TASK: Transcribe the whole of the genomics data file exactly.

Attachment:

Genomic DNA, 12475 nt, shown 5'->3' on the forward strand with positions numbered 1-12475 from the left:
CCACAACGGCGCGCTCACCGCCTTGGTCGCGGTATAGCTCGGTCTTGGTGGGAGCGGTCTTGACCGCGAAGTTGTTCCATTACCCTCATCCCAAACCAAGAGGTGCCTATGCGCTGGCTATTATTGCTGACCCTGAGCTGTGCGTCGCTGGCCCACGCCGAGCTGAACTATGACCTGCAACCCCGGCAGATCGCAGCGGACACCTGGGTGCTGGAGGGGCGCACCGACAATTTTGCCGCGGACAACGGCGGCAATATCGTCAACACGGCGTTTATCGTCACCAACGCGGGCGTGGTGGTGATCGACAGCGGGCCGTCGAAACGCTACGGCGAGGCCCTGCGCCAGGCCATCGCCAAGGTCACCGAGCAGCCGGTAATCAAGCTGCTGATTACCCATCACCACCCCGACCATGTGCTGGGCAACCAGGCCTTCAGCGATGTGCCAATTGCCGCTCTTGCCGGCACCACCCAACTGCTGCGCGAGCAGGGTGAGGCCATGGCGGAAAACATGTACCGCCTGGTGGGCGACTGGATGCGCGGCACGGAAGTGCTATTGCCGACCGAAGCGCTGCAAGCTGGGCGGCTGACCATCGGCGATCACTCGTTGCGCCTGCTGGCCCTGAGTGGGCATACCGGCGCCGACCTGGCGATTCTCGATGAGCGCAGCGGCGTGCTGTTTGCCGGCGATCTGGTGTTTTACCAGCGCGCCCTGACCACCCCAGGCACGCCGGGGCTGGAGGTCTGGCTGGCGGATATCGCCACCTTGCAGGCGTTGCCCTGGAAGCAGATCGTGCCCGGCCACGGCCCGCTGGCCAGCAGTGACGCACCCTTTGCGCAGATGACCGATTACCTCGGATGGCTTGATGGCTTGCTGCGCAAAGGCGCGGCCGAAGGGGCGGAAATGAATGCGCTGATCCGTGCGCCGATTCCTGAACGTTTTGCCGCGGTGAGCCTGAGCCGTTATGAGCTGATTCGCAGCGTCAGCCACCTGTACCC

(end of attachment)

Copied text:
Genomic DNA, 12475 nt, shown 5'->3' on the forward strand with positions numbered 1-12475 from the left:
CCACAACGGCGCGCTCACCGCCTTGGTCGCGGTATAGCTCGGTCTTGGTGGGAGCGGTCTTGACCGCGAAGTTGTTCCATTACCCTCATCCCAAACCAAGAGGTGCCTATGCGCTGGCTATTATTGCTGACCCTGAGCTGTGCGTCGCTGGCCCACGCCGAGCTGAACTATGACCTGCAACCCCGGCAGATCGCAGCGGACACCTGGGTGCTGGAGGGGCGCACCGACAATTTTGCCGCGGACAACGGCGGCAATATCGTCAACACGGCGTTTATCGTCACCAACGCGGGCGTGGTGGTGATCGACAGCGGGCCGTCGAAACGCTACGGCGAGGCCCTGCGCCAGGCCATCGCCAAGGTCACCGAGCAGCCGGTAATCAAGCTGCTGATTACCCATCACCACCCCGACCATGTGCTGGGCAACCAGGCCTTCAGCGATGTGCCAATTGCCGCTCTTGCCGGCACCACCCAACTGCTGCGCGAGCAGGGTGAGGCCATGGCGGAAAACATGTACCGCCTGGTGGGCGACTGGATGCGCGGCACGGAAGTGCTATTGCCGACCGAAGCGCTGCAAGCTGGGCGGCTGACCATCGGCGATCACTCGTTGCGCCTGCTGGCCCTGAGTGGGCATACCGGCGCCGACCTGGCGATTCTCGATGAGCGCAGCGGCGTGCTGTTTGCCGGCGATCTGGTGTTTTACCAGCGCGCCCTGACCACCCCAGGCACGCCGGGGCTGGAGGTCTGGCTGGCGGATATCGCCACCTTGCAGGCGTTGCCCTGGAAGCAGATCGTGCCCGGCCACGGCCCGCTGGCCAGCAGTGACGCACCCTTTGCGCAGATGACCGATTACCTCGGATGGCTTGATGGCTTGCTGCGCAAAGGCGCGGCCGAAGGGGCGGAAATGAATGCGCTGATCCGTGCGCCGATTCCTGAACGTTTTGCCGCGGTGAGCCTGAGCCGTTATGAGCTGATTCGCAGCGTCAGCCACCTGTACCC